He said at a press conference that the BoG has requested for support from the Finance Ministry in order to save thousands of depositors from losing their funds.
Here is how much the Bank of Ghana needs to clean up the microfinance industry
The Governor of the Bank of Ghana (BoG) Dr Ernest Addison has said that the Central Bank will need about GHC700 million to sanitise the microfinance and savings and loans industry.
“We have done an initial assessment and the estimates we have done are not expected to be significantly higher than the GH¢700 million.”
In 2018, Dr Addison indicated that he inherited a weak financial system which he was hopeful to correct by the end of the year.
Currently, the banking sector is classified as solid and very strong after some reforms instituted by the central bank.
“In terms of significance, the deposits in distressed MFIs form 8.81 percent and 52.49 percent of total deposits of the RCBs and the MFIs, respectively,” he said.
Dr Addison said that out of the 566 licensed MFIs in 2018, “211 are active but distressed or folded up”.
“Also, out of the 141 RCBs, 37 are active but distressed or folded up.
In total, it is estimated that 272 out of the 707 institutions in the sub-sector, representing 38.5 percent, are at risk.
“This indicates that approximately GH¢740.5 million is owed to an estimated 705,396 depositors of the distressed or folded up MFIs and RCBs,” he added.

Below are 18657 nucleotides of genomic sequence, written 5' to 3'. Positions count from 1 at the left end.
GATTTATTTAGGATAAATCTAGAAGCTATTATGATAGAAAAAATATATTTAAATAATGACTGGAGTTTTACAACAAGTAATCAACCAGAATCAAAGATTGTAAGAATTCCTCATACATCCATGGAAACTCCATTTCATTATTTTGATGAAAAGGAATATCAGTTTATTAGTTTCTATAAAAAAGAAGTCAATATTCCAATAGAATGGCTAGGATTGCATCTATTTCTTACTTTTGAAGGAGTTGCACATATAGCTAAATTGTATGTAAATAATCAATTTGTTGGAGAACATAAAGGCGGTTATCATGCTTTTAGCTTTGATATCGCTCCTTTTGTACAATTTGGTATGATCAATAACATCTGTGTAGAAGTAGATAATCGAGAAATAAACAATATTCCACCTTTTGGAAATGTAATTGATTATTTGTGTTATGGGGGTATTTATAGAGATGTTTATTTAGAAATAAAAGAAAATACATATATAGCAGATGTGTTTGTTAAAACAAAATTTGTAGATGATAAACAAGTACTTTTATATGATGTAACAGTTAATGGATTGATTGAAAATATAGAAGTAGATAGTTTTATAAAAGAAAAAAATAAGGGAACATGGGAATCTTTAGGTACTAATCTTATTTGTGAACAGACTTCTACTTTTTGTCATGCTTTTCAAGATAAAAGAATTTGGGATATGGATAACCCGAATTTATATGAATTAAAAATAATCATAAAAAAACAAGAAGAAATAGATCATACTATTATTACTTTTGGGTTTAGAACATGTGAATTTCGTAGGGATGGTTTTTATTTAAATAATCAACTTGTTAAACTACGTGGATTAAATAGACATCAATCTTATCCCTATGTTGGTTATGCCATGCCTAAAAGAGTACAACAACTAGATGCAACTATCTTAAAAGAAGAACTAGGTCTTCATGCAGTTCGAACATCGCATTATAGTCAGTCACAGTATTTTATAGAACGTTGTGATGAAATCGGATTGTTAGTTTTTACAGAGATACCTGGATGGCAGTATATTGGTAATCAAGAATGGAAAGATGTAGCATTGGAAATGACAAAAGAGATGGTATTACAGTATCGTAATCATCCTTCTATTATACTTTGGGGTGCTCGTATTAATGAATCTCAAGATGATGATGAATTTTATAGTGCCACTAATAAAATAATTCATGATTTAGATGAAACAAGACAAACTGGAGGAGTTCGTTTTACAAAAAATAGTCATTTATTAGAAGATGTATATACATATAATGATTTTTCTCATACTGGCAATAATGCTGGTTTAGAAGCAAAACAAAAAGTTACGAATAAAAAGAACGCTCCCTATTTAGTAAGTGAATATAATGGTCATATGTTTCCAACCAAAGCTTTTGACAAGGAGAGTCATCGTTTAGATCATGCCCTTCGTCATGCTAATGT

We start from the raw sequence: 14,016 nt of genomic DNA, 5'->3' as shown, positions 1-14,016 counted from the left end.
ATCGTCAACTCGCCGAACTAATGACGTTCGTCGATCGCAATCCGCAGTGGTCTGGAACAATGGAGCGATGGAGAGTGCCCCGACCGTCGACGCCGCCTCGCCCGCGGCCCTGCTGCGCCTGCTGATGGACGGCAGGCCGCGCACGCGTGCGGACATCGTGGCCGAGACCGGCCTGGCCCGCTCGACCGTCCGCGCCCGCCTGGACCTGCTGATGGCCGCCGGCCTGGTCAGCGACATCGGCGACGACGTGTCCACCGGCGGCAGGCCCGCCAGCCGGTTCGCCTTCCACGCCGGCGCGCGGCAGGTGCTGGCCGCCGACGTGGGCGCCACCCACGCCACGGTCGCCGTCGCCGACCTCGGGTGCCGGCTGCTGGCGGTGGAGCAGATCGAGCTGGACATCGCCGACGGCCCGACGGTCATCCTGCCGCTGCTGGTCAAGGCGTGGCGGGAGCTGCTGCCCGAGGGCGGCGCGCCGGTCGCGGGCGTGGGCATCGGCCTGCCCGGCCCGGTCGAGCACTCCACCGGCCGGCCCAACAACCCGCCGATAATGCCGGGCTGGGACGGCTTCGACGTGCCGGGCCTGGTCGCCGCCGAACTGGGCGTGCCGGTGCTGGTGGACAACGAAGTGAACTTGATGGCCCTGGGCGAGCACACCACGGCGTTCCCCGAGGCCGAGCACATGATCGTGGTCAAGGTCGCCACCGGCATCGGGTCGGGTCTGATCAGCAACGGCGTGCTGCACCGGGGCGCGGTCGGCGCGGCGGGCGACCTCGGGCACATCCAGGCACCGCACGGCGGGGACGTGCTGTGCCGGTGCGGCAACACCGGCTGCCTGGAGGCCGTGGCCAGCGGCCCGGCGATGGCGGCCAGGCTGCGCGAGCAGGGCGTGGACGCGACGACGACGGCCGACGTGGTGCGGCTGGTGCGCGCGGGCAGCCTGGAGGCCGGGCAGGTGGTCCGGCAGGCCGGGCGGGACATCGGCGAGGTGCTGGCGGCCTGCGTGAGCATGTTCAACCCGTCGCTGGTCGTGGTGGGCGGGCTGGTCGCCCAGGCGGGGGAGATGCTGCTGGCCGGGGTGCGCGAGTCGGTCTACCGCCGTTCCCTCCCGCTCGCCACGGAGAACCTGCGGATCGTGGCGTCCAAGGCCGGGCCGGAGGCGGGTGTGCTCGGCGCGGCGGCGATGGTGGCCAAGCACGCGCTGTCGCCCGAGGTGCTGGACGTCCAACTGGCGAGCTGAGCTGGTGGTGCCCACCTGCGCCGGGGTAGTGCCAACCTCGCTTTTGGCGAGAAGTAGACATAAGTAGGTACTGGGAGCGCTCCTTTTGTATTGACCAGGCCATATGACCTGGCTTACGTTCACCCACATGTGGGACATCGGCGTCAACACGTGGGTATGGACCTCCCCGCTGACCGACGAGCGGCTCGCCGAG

About 705,396 depositors of distressed or collapsed microfinance companies and rural and community banks (RCBs) risk losing a total of GH¢740.5 million if their financial resources are not shored up swiftly.
The GH¢740.5 million is currently the total locked up cash in the 272 rural and community banks and microfinance companies which were either in distress or had folded up as of last year.
Dr Addison said they did not have to wait any further to address these issues, adding that the cost of the clean-up was estimated at GH¢700 million, which the government was ready to make available from the second quarter of this year to begin the clean-up of the sector.
After the BoG cleansed the banking sector, they stated that the next body they will be looking at is the non-bank financial institutions (NBFIs), which have been an albatross on the neck of the regulatory authorities.
But Dr Addison was certain that the clean-up of the sector would happen in the second quarter of this year.
Meanwhile, Parliament has also ratified a $30-million World Bank credit facility agreement to implement the Financial Sector Development Programme (FSDP) aimed at improving the regulation of the MFI and rural banking sectors and making them more accessible to the banking public at the grass-roots level.
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